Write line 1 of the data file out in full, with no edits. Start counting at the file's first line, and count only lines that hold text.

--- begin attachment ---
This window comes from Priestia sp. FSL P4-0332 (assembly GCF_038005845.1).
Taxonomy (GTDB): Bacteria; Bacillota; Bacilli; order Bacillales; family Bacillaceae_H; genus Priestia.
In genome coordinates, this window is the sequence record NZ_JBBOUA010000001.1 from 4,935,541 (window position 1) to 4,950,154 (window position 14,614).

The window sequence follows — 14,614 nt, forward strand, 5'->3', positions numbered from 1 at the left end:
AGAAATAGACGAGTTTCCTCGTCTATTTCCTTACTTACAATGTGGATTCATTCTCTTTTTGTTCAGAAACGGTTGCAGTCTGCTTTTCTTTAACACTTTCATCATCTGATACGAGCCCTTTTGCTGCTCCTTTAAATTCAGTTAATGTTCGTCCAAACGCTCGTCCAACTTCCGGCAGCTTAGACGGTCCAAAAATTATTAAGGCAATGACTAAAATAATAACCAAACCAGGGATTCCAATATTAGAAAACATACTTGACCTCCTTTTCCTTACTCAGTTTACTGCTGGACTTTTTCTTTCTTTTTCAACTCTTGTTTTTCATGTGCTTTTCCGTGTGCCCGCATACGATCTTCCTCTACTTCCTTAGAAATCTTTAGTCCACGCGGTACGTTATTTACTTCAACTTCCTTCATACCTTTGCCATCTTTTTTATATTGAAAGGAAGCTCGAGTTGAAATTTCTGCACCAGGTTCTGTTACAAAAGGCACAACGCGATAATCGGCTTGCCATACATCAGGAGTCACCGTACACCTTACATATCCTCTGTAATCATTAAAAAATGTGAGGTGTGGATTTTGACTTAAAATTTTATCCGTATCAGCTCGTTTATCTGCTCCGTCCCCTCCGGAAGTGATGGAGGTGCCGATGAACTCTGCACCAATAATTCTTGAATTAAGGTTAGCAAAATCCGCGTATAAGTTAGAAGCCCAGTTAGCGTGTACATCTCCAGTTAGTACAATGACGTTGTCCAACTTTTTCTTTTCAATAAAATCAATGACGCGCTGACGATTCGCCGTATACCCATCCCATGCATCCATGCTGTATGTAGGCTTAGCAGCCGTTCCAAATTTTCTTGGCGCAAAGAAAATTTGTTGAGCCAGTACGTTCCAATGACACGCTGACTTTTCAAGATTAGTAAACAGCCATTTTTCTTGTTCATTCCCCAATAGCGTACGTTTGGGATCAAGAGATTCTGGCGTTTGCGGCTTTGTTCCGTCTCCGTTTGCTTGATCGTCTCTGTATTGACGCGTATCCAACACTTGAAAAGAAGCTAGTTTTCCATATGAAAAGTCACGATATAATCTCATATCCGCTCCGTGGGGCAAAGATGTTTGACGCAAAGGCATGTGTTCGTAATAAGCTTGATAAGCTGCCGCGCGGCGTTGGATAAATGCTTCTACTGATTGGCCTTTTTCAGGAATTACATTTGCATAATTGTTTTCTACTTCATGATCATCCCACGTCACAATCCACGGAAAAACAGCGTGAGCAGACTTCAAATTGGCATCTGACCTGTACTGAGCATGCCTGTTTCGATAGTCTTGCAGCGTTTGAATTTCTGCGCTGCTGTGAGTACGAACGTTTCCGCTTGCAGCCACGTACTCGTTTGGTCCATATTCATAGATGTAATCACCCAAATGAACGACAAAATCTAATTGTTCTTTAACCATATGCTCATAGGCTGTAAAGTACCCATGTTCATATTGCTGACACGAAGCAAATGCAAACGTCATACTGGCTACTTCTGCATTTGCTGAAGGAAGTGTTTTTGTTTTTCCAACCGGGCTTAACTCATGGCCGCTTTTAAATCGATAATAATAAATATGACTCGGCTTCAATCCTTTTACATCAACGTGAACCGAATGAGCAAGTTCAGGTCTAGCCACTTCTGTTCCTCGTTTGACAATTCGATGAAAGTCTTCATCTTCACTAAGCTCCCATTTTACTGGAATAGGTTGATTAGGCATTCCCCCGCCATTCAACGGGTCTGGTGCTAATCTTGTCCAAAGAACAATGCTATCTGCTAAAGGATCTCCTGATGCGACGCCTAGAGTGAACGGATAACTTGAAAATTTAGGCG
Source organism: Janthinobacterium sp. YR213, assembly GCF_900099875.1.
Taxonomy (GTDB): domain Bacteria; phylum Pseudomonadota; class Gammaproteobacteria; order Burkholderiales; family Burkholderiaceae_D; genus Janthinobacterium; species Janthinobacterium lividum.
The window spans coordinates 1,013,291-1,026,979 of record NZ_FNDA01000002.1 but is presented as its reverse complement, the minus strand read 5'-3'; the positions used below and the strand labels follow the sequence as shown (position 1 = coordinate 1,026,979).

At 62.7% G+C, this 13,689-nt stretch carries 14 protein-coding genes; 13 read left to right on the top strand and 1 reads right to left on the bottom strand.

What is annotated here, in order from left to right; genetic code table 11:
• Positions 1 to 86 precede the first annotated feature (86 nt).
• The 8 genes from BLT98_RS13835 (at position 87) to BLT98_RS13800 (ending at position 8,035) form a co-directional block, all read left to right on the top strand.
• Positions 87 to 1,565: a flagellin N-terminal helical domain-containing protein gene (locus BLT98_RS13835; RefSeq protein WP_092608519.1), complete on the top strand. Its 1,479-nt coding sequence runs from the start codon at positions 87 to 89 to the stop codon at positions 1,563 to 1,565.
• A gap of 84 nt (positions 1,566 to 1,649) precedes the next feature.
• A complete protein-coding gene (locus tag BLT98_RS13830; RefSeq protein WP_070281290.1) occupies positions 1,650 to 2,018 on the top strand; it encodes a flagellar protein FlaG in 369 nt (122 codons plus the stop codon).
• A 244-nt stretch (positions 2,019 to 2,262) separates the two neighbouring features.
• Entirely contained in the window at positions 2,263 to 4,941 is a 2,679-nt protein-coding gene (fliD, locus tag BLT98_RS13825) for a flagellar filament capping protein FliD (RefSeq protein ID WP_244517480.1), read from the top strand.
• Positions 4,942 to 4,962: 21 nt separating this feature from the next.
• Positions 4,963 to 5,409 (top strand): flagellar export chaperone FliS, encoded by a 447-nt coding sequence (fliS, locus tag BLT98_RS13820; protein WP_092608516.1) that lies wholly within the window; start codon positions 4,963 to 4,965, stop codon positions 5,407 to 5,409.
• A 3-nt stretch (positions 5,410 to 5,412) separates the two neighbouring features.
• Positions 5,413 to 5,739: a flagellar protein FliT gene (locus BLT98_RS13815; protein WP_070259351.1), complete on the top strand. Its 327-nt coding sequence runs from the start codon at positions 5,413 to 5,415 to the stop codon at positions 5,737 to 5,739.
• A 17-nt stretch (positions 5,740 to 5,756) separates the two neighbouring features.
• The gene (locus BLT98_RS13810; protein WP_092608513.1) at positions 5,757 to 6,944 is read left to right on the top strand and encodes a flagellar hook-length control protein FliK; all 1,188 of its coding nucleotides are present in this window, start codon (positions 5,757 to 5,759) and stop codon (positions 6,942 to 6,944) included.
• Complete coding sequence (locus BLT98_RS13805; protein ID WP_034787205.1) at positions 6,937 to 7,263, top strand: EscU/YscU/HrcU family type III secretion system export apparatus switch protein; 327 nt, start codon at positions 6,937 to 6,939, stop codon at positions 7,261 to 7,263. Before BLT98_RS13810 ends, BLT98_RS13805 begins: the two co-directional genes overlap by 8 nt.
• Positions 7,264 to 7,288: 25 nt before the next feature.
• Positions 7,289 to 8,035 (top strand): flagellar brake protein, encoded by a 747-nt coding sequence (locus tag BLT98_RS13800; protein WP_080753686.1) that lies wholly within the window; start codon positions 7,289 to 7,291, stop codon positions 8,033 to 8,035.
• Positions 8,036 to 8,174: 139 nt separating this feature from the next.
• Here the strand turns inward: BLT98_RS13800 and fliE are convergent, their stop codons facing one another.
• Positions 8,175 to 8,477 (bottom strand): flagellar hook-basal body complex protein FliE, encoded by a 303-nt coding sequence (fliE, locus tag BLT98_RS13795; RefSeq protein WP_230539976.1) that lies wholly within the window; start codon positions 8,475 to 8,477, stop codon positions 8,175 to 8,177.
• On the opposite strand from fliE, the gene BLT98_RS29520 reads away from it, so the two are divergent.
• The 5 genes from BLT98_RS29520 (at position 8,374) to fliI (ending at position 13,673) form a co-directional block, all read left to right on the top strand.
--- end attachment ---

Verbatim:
This window comes from Priestia sp. FSL P4-0332 (assembly GCF_038005845.1).